Day – How Did This Get Started?
By James Donahue
This is the first day of
April. Those who might have overlooked checking the date may be easy prey for pranksters bent on keeping the traditions of
April Fools’ Day alive. It is a day for pranks, hoaxes and practical jokes.
Known as All Fools’
Day in other parts of the world, the day has never been a national holiday. But it is a day dedicated to an odd form of celebration
pin down the exact origin of all this foolishness but there are various interesting theories.
Perhaps the most popular
thought is that the origin of All Fools’ Day is traced back to 1592 in France when King Charles IX introduced the Gregorian
calendar. And that caused a lot of confusion among the citizens as to just what day they were living in. The most significant
shift was that the New Year’s celebration was moved from the week of March 25-April 1 to January 1.
We didn’t have radio,
television or telephones in 1592 so communication traveled slowly. Those who failed to get the message, or just forgot about
the change in dates for the New Year celebration, were labeled “fools” by their friends and subject to ridicule.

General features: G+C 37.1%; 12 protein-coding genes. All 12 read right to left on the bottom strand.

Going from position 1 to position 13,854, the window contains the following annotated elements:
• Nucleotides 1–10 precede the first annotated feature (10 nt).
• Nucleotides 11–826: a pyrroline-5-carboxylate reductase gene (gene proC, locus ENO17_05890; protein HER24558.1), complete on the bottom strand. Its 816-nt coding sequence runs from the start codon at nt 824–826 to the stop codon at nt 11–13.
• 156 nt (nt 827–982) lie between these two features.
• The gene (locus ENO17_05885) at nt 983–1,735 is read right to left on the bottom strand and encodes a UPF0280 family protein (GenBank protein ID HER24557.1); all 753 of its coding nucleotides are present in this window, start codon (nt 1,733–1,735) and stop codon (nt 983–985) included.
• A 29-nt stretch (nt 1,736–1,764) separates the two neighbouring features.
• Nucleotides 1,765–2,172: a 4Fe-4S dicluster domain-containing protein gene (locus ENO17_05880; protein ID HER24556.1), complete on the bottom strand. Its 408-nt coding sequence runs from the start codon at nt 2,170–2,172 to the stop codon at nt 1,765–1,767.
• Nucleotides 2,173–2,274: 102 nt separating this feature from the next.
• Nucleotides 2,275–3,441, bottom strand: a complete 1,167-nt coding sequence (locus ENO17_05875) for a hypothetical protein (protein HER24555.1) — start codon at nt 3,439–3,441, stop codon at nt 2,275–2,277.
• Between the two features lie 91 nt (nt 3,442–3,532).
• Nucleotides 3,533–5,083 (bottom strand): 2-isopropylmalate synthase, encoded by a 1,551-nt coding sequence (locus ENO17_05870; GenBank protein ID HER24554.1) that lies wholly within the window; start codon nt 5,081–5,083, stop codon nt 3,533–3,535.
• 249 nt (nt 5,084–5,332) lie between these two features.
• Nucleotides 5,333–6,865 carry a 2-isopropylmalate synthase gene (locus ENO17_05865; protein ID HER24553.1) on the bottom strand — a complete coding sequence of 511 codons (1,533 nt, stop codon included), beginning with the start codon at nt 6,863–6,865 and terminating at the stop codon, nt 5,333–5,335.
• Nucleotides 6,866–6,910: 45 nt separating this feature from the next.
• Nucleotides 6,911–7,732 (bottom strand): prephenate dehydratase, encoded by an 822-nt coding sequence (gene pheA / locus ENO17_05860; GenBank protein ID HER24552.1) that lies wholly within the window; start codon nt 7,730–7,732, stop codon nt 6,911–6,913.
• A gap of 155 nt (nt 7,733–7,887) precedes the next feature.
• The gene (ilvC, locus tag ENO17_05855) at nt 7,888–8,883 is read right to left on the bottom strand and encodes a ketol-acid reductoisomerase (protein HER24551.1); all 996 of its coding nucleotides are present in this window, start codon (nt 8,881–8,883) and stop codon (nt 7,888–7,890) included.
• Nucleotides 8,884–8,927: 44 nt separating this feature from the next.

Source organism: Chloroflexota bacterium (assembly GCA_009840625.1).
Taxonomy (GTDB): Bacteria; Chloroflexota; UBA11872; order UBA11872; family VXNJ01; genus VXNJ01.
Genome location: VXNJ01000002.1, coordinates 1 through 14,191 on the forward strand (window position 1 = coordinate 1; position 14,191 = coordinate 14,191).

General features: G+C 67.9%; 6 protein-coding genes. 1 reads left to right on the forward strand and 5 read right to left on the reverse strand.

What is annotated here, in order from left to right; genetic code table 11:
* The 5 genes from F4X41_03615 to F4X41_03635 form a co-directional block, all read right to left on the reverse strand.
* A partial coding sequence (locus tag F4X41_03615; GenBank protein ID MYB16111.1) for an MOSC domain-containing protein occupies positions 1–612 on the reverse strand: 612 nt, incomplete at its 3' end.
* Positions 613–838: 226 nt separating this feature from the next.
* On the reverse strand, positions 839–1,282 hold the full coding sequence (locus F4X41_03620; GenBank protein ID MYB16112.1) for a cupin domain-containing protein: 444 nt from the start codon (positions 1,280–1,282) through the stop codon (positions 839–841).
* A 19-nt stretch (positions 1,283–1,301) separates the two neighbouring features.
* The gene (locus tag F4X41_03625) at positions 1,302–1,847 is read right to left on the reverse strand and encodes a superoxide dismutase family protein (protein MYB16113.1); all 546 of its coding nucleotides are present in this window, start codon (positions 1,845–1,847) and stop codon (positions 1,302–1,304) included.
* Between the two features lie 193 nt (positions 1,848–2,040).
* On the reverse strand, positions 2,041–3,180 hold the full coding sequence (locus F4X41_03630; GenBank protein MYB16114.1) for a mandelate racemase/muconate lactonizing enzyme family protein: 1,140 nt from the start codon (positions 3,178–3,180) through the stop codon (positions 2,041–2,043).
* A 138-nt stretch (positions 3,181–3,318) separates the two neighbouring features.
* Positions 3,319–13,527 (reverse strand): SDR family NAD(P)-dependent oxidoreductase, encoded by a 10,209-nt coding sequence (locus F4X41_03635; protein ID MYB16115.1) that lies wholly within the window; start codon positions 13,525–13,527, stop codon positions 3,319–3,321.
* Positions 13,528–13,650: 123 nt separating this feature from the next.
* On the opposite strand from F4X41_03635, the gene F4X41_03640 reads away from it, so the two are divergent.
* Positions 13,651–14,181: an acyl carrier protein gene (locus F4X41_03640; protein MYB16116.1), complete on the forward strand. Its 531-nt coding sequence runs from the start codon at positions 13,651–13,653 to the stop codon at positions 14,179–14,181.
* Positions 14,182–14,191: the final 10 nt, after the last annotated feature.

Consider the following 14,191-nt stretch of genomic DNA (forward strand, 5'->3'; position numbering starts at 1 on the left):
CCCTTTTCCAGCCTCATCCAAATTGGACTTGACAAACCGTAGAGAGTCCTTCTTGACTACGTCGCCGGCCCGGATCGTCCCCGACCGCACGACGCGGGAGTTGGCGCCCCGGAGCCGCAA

As the story is told, the
people that still celebrated the new year on April 1 were called “April fish,” suggesting that only the young
and na´ve fish in the pond were the most easily caught. A prank of hooking a paper fish on the person’s back became
a common joke of the day.
A good story, perhaps,
but European literature dating much earlier also makes reference to citizens playing pranks on their friends and neighbors.
In fact French poet Elov d’Amerval referred to an “April fish” as early as 1508, nearly a century before
the introduction of the Gregorian calendar.
Flemish poet Eduard de
Dene wrote about a nobleman that send his servants to do silly errands on April 1, in 1539. And in 1698, several people were
reportedly sold tickets to see lions washed at the Tower of London.
Some believe that Chaucer’s
Canterbury Tale: “Nun’s Priest’s Tale,” set on the date thirty days and two of March, 1392, in which
the vain cock Chauntecleer is tricked by a fox, may be among the very earliest references to trickery on April 1. There are
only 31 days in March.
Whatever it’s origins,
April 1, or dates close to this, have become traditional triggers of general tomfoolery in countries around the world. At
least in the Northern Hemisphere.
And this leads us to believe
that the real reasons for the day of rivalry may be linked to the beginning of the end of the cold days of winter and the
joy of promise that a new year of sunshine and harvest may bring.
It is a kind of May Day
celebration, only one month early.